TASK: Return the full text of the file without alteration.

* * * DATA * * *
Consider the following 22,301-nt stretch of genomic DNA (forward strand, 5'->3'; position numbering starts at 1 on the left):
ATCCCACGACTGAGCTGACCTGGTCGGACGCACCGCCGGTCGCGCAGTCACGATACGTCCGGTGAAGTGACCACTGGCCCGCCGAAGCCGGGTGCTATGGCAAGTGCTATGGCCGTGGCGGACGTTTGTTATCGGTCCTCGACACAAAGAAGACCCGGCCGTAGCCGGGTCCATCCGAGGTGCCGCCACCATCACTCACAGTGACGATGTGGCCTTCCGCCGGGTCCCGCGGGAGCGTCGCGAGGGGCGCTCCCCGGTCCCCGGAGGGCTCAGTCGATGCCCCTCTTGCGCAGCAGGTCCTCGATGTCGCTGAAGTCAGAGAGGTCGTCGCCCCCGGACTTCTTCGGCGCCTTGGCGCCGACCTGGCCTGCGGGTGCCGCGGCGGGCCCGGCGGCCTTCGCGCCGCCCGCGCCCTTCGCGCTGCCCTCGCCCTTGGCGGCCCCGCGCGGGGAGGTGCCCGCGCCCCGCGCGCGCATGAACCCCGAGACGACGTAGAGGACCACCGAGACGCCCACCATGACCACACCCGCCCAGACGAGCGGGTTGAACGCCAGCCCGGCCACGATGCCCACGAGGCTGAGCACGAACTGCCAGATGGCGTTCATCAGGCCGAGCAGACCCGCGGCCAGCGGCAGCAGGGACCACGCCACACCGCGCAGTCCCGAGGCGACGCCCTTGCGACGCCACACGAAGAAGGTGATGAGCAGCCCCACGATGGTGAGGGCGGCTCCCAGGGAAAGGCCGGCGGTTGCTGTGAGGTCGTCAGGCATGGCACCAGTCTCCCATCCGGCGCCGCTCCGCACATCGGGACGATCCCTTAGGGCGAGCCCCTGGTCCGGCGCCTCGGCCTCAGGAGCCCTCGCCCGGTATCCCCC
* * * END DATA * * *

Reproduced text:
Consider the following 22,301-nt stretch of genomic DNA (forward strand, 5'->3'; position numbering starts at 1 on the left):
ATCCCACGACTGAGCTGACCTGGTCGGACGCACCGCCGGTCGCGCAGTCACGATACGTCCGGTGAAGTGACCACTGGCCCGCCGAAGCCGGGTGCTATGGCAAGTGCTATGGCCGTGGCGGACGTTTGTTATCGGTCCTCGACACAAAGAAGACCCGGCCGTAGCCGGGTCCATCCGAGGTGCCGCCACCATCACTCACAGTGACGATGTGGCCTTCCGCCGGGTCCCGCGGGAGCGTCGCGAGGGGCGCTCCCCGGTCCCCGGAGGGCTCAGTCGATGCCCCTCTTGCGCAGCAGGTCCTCGATGTCGCTGAAGTCAGAGAGGTCGTCGCCCCCGGACTTCTTCGGCGCCTTGGCGCCGACCTGGCCTGCGGGTGCCGCGGCGGGCCCGGCGGCCTTCGCGCCGCCCGCGCCCTTCGCGCTGCCCTCGCCCTTGGCGGCCCCGCGCGGGGAGGTGCCCGCGCCCCGCGCGCGCATGAACCCCGAGACGACGTAGAGGACCACCGAGACGCCCACCATGACCACACCCGCCCAGACGAGCGGGTTGAACGCCAGCCCGGCCACGATGCCCACGAGGCTGAGCACGAACTGCCAGATGGCGTTCATCAGGCCGAGCAGACCCGCGGCCAGCGGCAGCAGGGACCACGCCACACCGCGCAGTCCCGAGGCGACGCCCTTGCGACGCCACACGAAGAAGGTGATGAGCAGCCCCACGATGGTGAGGGCGGCTCCCAGGGAAAGGCCGGCGGTTGCTGTGAGGTCGTCAGGCATGGCACCAGTCTCCCATCCGGCGCCGCTCCGCACATCGGGACGATCCCTTAGGGCGAGCCCCTGGTCCGGCGCCTCGGCCTCAGGAGCCCTCGCCCGGTATCCCCC